Appellant contends that convictions of both robbery and second degree murder cannot stand because they are inconsistent. 'Consistency in the verdict is not necessary. Each count in an indictment is regarded as if it was a separate indictment.' Dunn v. United States, 284 U.S. 390, 393, 52 S.Ct. 189, 76 L.Ed. 356 (1932). 'Whether the jury's verdict was the result of carelessness or compromise * * * is immaterial. Juries may indulge in precisely such motives or vagaries.' United States v. Dotterweich, 320 U.S. 277, 279, 64 S.Ct. 134, 88 L.Ed. 48 (1943).4 'It has been held many times that inconsistency in verdicts does not require (reversal). And this is true even though the inconsistency can be explained by no rational considerations. The question for us is whether the convictions are consistent with the evidence.' American Medical Ass'n v. United States, 76 U.S.App.D.C. 70, 89, 130 F.2d 233, 252 (1942), aff'd, 317 U.S. 519, 63 S.Ct. 326, 87 L.Ed. 434 (1943). Appellant's conviction of robbery is consistent with the evidence, and so is his conviction of second degree murder.5


Appellant says his confessions were obtained in violation of F.R.Crim.P. 5(a) and should therefore have been excluded under Mallory v. United States, 354 U.S. 449, 77 S.Ct. 1356, 1 L.Ed.2d 1479 (1957). On the morning of January 18 he telephoned the homicide squad and offered to give himself up.6 He testified that he made the telephone call between 7:30 and 8:00 a.m., was arrested 'something after 8', and was at the Fifth Precinct station about half an hour. According to Detective Manzano, a call from the homicide squad was received at the Fifth Precinct about 9:45 and appellant was arrested on instructions from the homicide squad at a designated street corner in the Fifth Precinct shortly before 9:50 and taken to the precinct station to await transportation to the homicide squad, but was not questioned at the Fifth Precinct. The police admitted that appellant was taken to the homicide squadroom at the Municipal Center for the purpose of questioning. Detective Rogers testified that as far as he knew appellant was not under arrest at 10:30 a.m. The time of the arrest is not clear. No specific finding on the point was made at the trial.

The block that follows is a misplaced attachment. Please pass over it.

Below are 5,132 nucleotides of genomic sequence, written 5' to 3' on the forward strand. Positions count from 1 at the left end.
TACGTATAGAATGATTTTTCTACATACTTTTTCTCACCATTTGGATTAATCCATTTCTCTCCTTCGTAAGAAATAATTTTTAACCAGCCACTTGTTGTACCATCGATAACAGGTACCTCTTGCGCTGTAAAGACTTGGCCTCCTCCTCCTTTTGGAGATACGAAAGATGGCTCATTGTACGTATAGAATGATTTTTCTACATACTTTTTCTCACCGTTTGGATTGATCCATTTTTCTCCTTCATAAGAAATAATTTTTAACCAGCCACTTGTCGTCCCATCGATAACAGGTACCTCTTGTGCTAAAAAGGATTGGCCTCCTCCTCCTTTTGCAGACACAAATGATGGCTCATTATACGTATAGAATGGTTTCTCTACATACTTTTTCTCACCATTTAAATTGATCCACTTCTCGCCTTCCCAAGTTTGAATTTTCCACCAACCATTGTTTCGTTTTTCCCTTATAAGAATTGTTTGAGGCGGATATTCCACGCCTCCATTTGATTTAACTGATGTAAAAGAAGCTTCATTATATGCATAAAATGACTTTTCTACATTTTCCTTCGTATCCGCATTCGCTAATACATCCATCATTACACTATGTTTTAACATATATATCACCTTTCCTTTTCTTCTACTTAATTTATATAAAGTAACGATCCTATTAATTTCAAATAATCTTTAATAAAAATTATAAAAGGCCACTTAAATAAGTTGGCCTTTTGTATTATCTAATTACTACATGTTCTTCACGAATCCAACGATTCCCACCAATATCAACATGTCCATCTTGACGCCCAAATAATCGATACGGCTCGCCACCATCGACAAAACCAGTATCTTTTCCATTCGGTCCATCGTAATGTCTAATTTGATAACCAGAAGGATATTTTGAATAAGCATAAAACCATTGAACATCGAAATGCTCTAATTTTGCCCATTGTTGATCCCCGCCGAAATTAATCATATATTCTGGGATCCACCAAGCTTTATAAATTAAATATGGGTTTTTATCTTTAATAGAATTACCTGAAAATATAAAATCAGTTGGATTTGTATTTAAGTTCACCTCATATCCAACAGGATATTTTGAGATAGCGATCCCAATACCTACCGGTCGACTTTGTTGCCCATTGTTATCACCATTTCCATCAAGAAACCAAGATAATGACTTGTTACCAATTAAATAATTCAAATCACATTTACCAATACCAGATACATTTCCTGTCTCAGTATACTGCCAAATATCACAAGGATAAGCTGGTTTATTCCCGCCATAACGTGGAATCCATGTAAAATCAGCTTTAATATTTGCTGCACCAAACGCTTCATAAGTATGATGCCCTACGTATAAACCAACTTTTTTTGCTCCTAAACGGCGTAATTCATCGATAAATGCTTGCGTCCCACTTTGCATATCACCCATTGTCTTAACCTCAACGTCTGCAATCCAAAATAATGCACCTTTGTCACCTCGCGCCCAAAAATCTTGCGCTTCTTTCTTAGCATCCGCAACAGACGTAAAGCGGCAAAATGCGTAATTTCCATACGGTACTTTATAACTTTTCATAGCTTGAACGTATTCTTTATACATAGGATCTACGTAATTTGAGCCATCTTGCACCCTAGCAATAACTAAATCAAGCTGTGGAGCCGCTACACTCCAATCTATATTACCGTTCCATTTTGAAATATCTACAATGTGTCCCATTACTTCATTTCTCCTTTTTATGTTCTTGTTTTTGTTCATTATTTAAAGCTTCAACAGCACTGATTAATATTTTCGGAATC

The government says appellant 'freely and spontaneously admitted his participation in the crime as soon at Lt. Daly began to talk with him about 10:30 a.m.' According to government witnesses his written statement was commenced at 10:50 a.m. and completed at 11:55. He was taken before a United States Commissioner between 2:30 and 3:20 p.m. The critical period is that between arrest and confession. 'Detention after a confession plainly does not affect its admissibility. United States v. Mitchell, 1944, 322 U.S. 65, 64 S.Ct. 896, 88 L.Ed. 1140.' Metoyer v. United States, 102 U.S.App.D.C. 62, 65 n. 4, 250 F.2d 30, 33 n. 4 (1957). We think that case and Heideman v. United States, 104 U.S.App.D.C. 128, 130-31, 259 F.2d 943, 945-946 (1958), cert. denied, 359 U.S. 959, 79 S.Ct. 800, 3 L.Ed.2d 767 (1959), require us to hold7 that if, as may well have been the case, appellant was not arrested before 9:45, his confessions were obtained without unnecessary delay in presentation before a magistrate and their admission in evidence did not violate F.R.Crim.P. 5(a). The evidence therefore supports the judge's ruling.